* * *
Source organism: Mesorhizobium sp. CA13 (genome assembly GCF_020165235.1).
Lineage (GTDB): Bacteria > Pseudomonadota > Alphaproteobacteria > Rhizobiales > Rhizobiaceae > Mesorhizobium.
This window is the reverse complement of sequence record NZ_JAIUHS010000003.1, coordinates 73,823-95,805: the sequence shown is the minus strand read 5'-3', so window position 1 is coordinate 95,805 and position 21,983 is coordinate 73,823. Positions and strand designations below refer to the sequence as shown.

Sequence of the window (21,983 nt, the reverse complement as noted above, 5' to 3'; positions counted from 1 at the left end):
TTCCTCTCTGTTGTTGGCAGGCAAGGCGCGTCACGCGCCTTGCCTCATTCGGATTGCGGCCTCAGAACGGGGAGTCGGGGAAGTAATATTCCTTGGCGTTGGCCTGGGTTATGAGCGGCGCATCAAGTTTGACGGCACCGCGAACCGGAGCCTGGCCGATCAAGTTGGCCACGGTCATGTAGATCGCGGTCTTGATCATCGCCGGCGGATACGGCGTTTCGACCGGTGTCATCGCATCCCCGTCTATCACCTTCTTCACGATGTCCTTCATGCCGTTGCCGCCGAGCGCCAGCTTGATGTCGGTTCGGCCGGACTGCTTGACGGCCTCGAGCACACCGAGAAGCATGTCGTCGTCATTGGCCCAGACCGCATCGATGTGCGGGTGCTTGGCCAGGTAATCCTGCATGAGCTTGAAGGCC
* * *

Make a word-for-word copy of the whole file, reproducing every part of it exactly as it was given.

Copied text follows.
Source organism: Mesorhizobium sp. CA13 (genome assembly GCF_020165235.1).
Lineage (GTDB): Bacteria > Pseudomonadota > Alphaproteobacteria > Rhizobiales > Rhizobiaceae > Mesorhizobium.
This window is the reverse complement of sequence record NZ_JAIUHS010000003.1, coordinates 73,823-95,805: the sequence shown is the minus strand read 5'-3', so window position 1 is coordinate 95,805 and position 21,983 is coordinate 73,823. Positions and strand designations below refer to the sequence as shown.

Sequence of the window (21,983 nt, the reverse complement as noted above, 5' to 3'; positions counted from 1 at the left end):
TTCCTCTCTGTTGTTGGCAGGCAAGGCGCGTCACGCGCCTTGCCTCATTCGGATTGCGGCCTCAGAACGGGGAGTCGGGGAAGTAATATTCCTTGGCGTTGGCCTGGGTTATGAGCGGCGCATCAAGTTTGACGGCACCGCGAACCGGAGCCTGGCCGATCAAGTTGGCCACGGTCATGTAGATCGCGGTCTTGATCATCGCCGGCGGATACGGCGTTTCGACCGGTGTCATCGCATCCCCGTCTATCACCTTCTTCACGATGTCCTTCATGCCGTTGCCGCCGAGCGCCAGCTTGATGTCGGTTCGGCCGGACTGCTTGACGGCCTCGAGCACACCGAGAAGCATGTCGTCGTCATTGGCCCAGACCGCATCGATGTGCGGGTGCTTGGCCAGGTAATCCTGCATGAGCTTGAAGGCC